In 1940 Metro-Goldwyn-Mayer spent a little money on an adult romantic comedy called “The Philadelphia Story.” It was, at least partially, a story of the very rich; the Lord family at the center of the farce was the kind of family that Grace Kelly came from. It’s the kind of family that probably still exists but doesn’t command the front page of the society section any more.
It was also a comedy aimed at adults. This was a mature comedy -- it wasn’t Andy Hardy or a Gene Autry western.
What got me thinking about “The Philadelphia Story”, oddly enough, was a movie that is about to be released called, simply enough, “She’s Out Of My League.” This is the story of a fella, we would call him a nerd, who suddenly finds himself vying for the affections of a very beautiful young woman.Now Jimmy Stewart was no nerd, but he was not, at least in “The Philadelphia Story”, to the manor born. He was the fish out of water who, graciously, and almost successfully, vies for the affections of the beautiful and very rich Tracy Lord, played by Katharine Hepburn (who, in real life, was to the manor born, and in Pennsylvania, too).
So the parallel between the 70-year-old Oscar winner and “She’s Out Of My League” is not as ridiculous as it first seems. You’ve got two stories about two guys trying to win over the girl who is out of their league, only one is out of reach money-wise and the other beauty-wise. So it goes.
“She’s Out Of My League” is rated R, which signifies that it is a comedy for adults, just like “The Philadelphia Story” was. No one under 17 is supposed to be admitted to this film without a parent or guardian, but it looks, from the trailer, as though it would be excruciating for anyone over the age of 12.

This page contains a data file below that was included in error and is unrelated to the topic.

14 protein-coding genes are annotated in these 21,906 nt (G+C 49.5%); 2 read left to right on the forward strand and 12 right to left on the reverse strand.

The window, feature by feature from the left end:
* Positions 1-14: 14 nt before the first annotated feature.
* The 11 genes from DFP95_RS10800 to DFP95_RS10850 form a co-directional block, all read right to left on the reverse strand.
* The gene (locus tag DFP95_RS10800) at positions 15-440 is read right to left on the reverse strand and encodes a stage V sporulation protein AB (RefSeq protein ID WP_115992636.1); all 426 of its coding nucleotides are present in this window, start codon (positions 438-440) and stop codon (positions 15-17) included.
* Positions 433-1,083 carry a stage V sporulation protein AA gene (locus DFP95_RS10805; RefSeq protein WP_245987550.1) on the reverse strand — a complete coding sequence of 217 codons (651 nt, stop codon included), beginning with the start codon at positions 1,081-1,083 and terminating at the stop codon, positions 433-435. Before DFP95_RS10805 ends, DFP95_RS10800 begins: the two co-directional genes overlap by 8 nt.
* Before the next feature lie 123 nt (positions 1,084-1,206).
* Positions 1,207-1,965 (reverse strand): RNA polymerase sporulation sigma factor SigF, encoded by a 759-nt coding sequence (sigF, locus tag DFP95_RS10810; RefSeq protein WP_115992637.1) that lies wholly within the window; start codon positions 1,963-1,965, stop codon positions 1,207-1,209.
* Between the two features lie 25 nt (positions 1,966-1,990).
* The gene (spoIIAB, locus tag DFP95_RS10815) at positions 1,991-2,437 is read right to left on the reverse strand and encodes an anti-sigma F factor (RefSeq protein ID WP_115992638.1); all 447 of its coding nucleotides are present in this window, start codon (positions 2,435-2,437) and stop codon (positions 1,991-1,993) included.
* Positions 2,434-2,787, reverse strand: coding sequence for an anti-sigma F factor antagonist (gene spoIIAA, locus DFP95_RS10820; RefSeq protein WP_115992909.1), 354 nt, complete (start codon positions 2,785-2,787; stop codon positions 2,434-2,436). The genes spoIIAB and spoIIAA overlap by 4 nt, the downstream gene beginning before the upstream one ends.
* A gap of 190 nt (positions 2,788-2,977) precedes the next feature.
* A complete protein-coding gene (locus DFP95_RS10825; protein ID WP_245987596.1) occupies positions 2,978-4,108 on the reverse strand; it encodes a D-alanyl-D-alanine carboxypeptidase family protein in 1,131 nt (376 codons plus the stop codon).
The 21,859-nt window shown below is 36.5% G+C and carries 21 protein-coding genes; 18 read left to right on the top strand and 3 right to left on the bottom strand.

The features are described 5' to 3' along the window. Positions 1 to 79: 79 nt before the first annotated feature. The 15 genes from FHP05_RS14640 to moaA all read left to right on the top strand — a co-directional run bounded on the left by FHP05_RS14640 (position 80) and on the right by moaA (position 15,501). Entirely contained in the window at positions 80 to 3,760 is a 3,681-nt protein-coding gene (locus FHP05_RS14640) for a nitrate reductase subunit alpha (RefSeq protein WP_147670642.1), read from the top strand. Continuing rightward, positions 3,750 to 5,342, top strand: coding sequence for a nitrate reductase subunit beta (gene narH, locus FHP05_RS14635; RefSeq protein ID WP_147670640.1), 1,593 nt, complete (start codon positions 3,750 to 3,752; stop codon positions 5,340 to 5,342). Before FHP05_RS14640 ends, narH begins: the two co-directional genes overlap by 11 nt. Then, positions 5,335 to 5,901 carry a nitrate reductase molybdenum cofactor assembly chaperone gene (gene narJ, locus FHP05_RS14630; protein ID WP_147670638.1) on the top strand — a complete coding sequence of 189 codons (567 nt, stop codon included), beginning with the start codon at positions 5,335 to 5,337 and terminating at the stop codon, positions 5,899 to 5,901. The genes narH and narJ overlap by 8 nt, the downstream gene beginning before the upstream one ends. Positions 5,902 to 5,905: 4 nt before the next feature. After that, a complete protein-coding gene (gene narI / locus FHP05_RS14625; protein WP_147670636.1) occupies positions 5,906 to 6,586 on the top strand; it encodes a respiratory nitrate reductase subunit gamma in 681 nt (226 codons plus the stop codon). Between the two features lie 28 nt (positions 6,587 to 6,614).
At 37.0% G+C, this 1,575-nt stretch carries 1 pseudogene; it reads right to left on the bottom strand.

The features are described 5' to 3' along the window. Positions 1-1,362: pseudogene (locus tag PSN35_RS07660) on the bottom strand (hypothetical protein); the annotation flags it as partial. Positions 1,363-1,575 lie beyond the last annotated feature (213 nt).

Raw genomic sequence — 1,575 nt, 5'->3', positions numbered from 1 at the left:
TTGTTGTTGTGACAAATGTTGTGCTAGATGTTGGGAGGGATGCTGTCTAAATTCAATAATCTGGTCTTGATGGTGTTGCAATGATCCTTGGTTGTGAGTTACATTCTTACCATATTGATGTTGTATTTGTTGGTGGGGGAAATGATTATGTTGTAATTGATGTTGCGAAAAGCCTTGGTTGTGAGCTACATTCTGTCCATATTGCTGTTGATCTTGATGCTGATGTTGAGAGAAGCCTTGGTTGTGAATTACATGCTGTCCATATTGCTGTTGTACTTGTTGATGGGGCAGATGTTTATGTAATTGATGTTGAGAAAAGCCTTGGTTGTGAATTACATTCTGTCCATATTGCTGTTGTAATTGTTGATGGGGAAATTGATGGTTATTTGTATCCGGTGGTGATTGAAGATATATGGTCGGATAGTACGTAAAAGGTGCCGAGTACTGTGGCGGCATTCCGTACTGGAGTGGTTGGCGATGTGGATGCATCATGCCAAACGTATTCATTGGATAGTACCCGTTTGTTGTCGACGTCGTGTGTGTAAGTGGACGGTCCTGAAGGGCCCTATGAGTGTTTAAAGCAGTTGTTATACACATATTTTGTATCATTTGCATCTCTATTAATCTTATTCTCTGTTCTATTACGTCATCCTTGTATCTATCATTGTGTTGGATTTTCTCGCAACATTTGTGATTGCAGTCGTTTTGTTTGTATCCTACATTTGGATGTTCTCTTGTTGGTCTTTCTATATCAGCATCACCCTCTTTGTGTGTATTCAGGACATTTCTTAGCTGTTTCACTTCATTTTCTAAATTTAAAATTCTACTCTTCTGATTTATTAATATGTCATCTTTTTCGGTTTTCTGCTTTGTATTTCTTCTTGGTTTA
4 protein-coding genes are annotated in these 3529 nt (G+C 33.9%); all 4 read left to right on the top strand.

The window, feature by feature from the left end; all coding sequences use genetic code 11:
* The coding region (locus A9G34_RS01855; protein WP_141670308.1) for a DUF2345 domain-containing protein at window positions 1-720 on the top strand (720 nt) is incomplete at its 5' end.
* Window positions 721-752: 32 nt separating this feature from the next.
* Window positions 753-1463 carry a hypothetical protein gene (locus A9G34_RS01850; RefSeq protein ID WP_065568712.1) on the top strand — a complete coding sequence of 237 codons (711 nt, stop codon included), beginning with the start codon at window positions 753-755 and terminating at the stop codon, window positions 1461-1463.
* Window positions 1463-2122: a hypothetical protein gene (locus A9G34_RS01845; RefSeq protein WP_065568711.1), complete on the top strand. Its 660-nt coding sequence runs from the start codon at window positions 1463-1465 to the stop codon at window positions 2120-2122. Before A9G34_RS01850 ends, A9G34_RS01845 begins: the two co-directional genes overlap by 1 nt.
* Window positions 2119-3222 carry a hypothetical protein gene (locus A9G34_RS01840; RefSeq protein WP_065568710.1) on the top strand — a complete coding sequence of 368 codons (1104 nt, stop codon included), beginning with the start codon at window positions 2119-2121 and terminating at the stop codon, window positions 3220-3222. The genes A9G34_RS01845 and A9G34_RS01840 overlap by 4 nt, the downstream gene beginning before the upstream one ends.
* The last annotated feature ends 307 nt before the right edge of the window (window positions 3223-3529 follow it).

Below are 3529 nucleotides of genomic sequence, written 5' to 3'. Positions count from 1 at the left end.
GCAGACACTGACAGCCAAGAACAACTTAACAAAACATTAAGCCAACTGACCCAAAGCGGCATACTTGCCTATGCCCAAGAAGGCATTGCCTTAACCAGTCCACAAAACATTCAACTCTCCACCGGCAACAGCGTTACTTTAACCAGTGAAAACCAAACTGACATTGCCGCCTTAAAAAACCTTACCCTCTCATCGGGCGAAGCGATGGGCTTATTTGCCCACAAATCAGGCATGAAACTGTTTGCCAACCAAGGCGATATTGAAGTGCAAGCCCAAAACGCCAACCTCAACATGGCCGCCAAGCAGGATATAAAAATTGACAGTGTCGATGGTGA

The thing that is interesting is how we’ve redefined “adult.” An R rated film should be right in my bracket. But I would feel foolish and embarrassed to go see “She’s Out Of My League.” It actually would be a little creepy, if you think about it. What does this say about how we view “adult” today?
I just watched “The Philadelphia Story” a couple of weeks back, and it was as sublime and as beautiful as I remembered it. The only part I did not like -- and never have -- is when, at the end, Jimmy Stewart’s character rashly offers to marry Tracy after she has dumped her stuffy fiance. The problem is Stewart’s Macauley Connor is in love with the photographer he works with -- played by the gorgeous Ruth Hussey -- so this gesture seems rather cruel, actually, hardly romantic. But everyone recovers nicely.
At the end of “The Philadelphia Story”, the jilted fiance, George Kittredge, yells at Tracy and all the others that they’re “finished! You and your whole class!” He was talking about the old blue-blood money class, of course, which may or may not be finished. But he was also inadvertently talking about another vanished race - the adult American male who wasn’t a buffoon, a sap, a dupe, an idiot or a jackass. Where did they go?